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Rail News: BNSF Railway

BNSF boosts 2011 capex budget to $3.8 billion, summarizes 2Q financial results


BNSF Railway Co. senior executives anticipate that capital expenditures for 2011 will increase about $300 million to $3.8 billion compared with an annual capex budget announced in February, according to a 10Q form posted on the Class I’s website. BNSF’s capex budget in 2010 was $2.7 billion.

“The increase is due to increased capital projects resulting from severe flooding conditions on our network and the acceleration of other projects that will utilize economic stimulus incentives, which provide favorable tax treatment,” BNSF officials wrote in the form.

The Class I plans to spend about $2 billion this year to maintain the core network and related assets, as well as continue investing in the locomotive and rail-car fleets, and projects designed to expand and improve infrastructure, they wrote. BNSF also plans to spend about $300 million this year to continue installing positive train control equipment.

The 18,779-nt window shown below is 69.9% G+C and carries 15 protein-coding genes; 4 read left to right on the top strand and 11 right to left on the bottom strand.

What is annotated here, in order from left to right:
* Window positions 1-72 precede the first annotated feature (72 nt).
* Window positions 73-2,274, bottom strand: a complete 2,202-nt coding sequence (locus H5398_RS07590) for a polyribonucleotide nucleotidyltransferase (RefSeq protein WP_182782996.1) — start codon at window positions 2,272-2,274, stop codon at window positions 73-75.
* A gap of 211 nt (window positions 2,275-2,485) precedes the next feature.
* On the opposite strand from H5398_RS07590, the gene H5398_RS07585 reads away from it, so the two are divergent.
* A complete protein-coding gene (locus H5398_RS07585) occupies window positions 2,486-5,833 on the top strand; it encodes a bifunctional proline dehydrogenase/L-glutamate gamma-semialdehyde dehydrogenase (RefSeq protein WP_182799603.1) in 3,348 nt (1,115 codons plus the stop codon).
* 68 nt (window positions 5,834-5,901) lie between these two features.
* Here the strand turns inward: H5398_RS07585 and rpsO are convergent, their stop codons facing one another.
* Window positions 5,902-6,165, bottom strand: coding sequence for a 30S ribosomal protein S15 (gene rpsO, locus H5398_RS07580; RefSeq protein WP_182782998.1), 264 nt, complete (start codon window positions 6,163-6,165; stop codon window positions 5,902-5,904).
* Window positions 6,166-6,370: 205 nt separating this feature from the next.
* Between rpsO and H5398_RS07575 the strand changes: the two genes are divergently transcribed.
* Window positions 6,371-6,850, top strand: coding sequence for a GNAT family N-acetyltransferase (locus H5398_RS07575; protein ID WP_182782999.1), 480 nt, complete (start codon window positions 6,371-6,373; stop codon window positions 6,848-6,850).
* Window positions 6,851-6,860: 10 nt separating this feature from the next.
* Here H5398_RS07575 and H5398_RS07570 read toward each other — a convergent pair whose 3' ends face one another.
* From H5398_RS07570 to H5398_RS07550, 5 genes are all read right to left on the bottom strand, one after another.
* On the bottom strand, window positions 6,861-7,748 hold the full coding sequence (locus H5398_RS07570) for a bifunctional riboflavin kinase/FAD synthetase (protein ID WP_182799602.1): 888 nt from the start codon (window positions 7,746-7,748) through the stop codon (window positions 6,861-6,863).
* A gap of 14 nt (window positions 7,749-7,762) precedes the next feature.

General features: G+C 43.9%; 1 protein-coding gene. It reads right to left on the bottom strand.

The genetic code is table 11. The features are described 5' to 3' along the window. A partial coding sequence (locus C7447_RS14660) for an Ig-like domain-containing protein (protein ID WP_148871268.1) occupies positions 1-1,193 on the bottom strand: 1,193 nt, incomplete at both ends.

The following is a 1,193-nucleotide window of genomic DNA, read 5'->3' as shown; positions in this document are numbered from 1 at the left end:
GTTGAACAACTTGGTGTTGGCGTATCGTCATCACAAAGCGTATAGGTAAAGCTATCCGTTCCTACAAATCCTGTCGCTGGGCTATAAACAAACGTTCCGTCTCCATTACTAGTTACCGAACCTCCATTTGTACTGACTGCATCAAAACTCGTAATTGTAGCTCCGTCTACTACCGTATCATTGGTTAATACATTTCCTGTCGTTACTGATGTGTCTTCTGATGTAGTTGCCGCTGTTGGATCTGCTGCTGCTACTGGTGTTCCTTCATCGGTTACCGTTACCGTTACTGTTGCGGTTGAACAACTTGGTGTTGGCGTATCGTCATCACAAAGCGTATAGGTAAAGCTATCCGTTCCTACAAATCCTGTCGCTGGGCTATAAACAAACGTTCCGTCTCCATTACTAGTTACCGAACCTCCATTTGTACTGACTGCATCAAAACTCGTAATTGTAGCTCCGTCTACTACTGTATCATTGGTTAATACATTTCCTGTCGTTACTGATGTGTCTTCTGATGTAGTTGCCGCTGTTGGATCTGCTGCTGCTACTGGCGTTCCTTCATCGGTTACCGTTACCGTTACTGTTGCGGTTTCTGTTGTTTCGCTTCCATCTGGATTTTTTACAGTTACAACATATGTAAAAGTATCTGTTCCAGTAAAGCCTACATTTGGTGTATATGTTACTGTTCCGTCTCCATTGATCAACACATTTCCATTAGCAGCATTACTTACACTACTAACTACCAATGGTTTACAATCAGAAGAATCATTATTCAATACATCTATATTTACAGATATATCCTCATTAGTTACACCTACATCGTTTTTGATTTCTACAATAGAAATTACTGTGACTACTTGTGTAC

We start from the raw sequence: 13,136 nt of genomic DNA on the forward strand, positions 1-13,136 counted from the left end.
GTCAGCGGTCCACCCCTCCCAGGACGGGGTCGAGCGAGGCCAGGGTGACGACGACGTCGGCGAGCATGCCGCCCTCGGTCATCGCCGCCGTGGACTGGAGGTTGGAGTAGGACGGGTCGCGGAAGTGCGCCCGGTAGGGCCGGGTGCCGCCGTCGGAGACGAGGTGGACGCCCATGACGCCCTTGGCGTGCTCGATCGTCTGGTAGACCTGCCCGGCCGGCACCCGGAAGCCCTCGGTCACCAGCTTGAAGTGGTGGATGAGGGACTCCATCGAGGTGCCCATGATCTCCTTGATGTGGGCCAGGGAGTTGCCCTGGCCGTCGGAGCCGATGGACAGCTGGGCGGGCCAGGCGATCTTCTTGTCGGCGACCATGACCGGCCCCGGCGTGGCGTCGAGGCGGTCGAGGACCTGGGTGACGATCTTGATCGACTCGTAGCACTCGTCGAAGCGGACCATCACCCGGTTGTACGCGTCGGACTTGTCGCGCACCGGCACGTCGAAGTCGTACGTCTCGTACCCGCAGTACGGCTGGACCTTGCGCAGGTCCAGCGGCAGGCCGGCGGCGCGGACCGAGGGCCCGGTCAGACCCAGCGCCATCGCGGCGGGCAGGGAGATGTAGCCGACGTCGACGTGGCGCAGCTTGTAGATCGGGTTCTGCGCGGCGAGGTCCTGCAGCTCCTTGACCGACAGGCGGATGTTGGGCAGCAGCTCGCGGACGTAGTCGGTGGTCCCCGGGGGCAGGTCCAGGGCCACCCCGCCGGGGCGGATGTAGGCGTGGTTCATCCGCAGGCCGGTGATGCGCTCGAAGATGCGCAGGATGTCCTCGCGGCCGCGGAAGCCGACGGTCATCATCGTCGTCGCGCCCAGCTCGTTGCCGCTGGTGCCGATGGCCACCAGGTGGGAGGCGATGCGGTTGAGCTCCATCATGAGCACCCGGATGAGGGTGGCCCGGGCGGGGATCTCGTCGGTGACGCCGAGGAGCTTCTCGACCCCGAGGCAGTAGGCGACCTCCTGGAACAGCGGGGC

In an overview of second-quarter financial performance, BNSF senior execs also released the following 2Q results: total revenue jumped 17 percent to $4.8 billion, operating income rose 11 percent to $1.2 billion, net income increased 14 percent to $690 million, operating expenses climbed 19 percent to $3.6 billion and the operating ratio went up 1.3 points to 74.4 compared with second-quarter 2010 figures.

The revenue gain primarily was driven by increased volumes (traffic rose 4 percent to 2.3 million units), higher fuel surcharges due to increased fuel prices and improved yields, the execs wrote. Consumer products revenue jumped 22 percent to $1.5 billion, agricultural products revenue climbed 18 percent to $926 million, coal revenue rose 13 percent to $1.2 billion and industrial products revenue increased 13 percent to $1 billion.

In terms of operating expenses, fuel costs soared 43 percent to $1.1 billion as the locomotive fuel price per gallon rose to $3.33 vs. second-quarter 2010’s $2.33. Compensation and benefit costs increased 10 percent to $1.1 billion and purchased services costs rose 7 percent to $549 million.

Contact Progressive Railroading editorial staff.

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